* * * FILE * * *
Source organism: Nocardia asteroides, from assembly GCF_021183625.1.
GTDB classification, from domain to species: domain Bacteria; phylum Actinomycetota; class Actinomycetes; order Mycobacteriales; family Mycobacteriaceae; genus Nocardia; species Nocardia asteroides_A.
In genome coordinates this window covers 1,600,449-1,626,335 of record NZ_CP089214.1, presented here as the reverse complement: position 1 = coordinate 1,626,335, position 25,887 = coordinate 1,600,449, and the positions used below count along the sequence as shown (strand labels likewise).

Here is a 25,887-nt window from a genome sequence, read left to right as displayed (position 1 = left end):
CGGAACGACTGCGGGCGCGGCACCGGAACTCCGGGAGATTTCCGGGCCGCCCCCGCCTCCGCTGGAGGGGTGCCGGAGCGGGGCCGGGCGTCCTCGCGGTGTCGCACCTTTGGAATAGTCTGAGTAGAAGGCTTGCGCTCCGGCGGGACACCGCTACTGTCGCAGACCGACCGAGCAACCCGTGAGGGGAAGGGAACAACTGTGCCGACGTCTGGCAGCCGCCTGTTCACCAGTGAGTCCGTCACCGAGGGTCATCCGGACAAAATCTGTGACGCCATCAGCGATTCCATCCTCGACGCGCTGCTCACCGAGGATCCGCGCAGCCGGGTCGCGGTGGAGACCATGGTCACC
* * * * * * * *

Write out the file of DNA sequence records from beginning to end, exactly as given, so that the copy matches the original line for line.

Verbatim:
Source organism: Nocardia asteroides, from assembly GCF_021183625.1.
GTDB classification, from domain to species: domain Bacteria; phylum Actinomycetota; class Actinomycetes; order Mycobacteriales; family Mycobacteriaceae; genus Nocardia; species Nocardia asteroides_A.
In genome coordinates this window covers 1,600,449-1,626,335 of record NZ_CP089214.1, presented here as the reverse complement: position 1 = coordinate 1,626,335, position 25,887 = coordinate 1,600,449, and the positions used below count along the sequence as shown (strand labels likewise).

Here is a 25,887-nt window from a genome sequence, read left to right as displayed (position 1 = left end):
CGGAACGACTGCGGGCGCGGCACCGGAACTCCGGGAGATTTCCGGGCCGCCCCCGCCTCCGCTGGAGGGGTGCCGGAGCGGGGCCGGGCGTCCTCGCGGTGTCGCACCTTTGGAATAGTCTGAGTAGAAGGCTTGCGCTCCGGCGGGACACCGCTACTGTCGCAGACCGACCGAGCAACCCGTGAGGGGAAGGGAACAACTGTGCCGACGTCTGGCAGCCGCCTGTTCACCAGTGAGTCCGTCACCGAGGGTCATCCGGACAAAATCTGTGACGCCATCAGCGATTCCATCCTCGACGCGCTGCTCACCGAGGATCCGCGCAGCCGGGTCGCGGTGGAGACCATGGTCACC